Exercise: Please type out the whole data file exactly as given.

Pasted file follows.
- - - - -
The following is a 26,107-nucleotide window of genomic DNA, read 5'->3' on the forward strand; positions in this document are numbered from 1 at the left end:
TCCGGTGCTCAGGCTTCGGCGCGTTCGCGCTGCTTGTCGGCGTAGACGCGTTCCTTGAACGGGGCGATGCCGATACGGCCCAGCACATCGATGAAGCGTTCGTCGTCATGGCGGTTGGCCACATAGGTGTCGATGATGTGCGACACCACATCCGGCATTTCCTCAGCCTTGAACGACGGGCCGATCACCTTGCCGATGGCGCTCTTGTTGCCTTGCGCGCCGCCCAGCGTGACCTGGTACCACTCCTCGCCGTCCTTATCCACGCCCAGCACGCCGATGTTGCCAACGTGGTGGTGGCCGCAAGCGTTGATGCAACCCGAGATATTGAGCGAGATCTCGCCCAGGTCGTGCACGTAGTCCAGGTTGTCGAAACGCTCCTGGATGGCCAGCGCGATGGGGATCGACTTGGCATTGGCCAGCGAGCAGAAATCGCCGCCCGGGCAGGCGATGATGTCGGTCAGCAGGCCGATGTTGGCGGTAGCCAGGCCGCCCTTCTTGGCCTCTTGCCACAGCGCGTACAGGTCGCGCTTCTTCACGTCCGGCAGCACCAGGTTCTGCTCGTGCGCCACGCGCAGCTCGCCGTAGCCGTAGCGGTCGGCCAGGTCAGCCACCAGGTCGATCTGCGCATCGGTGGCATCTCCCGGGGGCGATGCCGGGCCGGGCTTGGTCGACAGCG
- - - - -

The following is a 26,107-nucleotide window of genomic DNA, read 5'->3' on the forward strand; positions in this document are numbered from 1 at the left end:
TCCGGTGCTCAGGCTTCGGCGCGTTCGCGCTGCTTGTCGGCGTAGACGCGTTCCTTGAACGGGGCGATGCCGATACGGCCCAGCACATCGATGAAGCGTTCGTCGTCATGGCGGTTGGCCACATAGGTGTCGATGATGTGCGACACCACATCCGGCATTTCCTCAGCCTTGAACGACGGGCCGATCACCTTGCCGATGGCGCTCTTGTTGCCTTGCGCGCCGCCCAGCGTGACCTGGTACCACTCCTCGCCGTCCTTATCCACGCCCAGCACGCCGATGTTGCCAACGTGGTGGTGGCCGCAAGCGTTGATGCAACCCGAGATATTGAGCGAGATCTCGCCCAGGTCGTGCACGTAGTCCAGGTTGTCGAAACGCTCCTGGATGGCCAGCGCGATGGGGATCGACTTGGCATTGGCCAGCGAGCAGAAATCGCCGCCCGGGCAGGCGATGATGTCGGTCAGCAGGCCGATGTTGGCGGTAGCCAGGCCGCCCTTCTTGGCCTCTTGCCACAGCGCGTACAGGTCGCGCTTCTTCACGTCCGGCAGCACCAGGTTCTGCTCGTGCGCCACGCGCAGCTCGCCGTAGCCGTAGCGGTCGGCCAGGTCAGCCACCAGGTCGATCTGCGCATCGGTGGCATCTCCCGGGGGCGATGCCGGGCCGGGCTTGGTCGACAGCG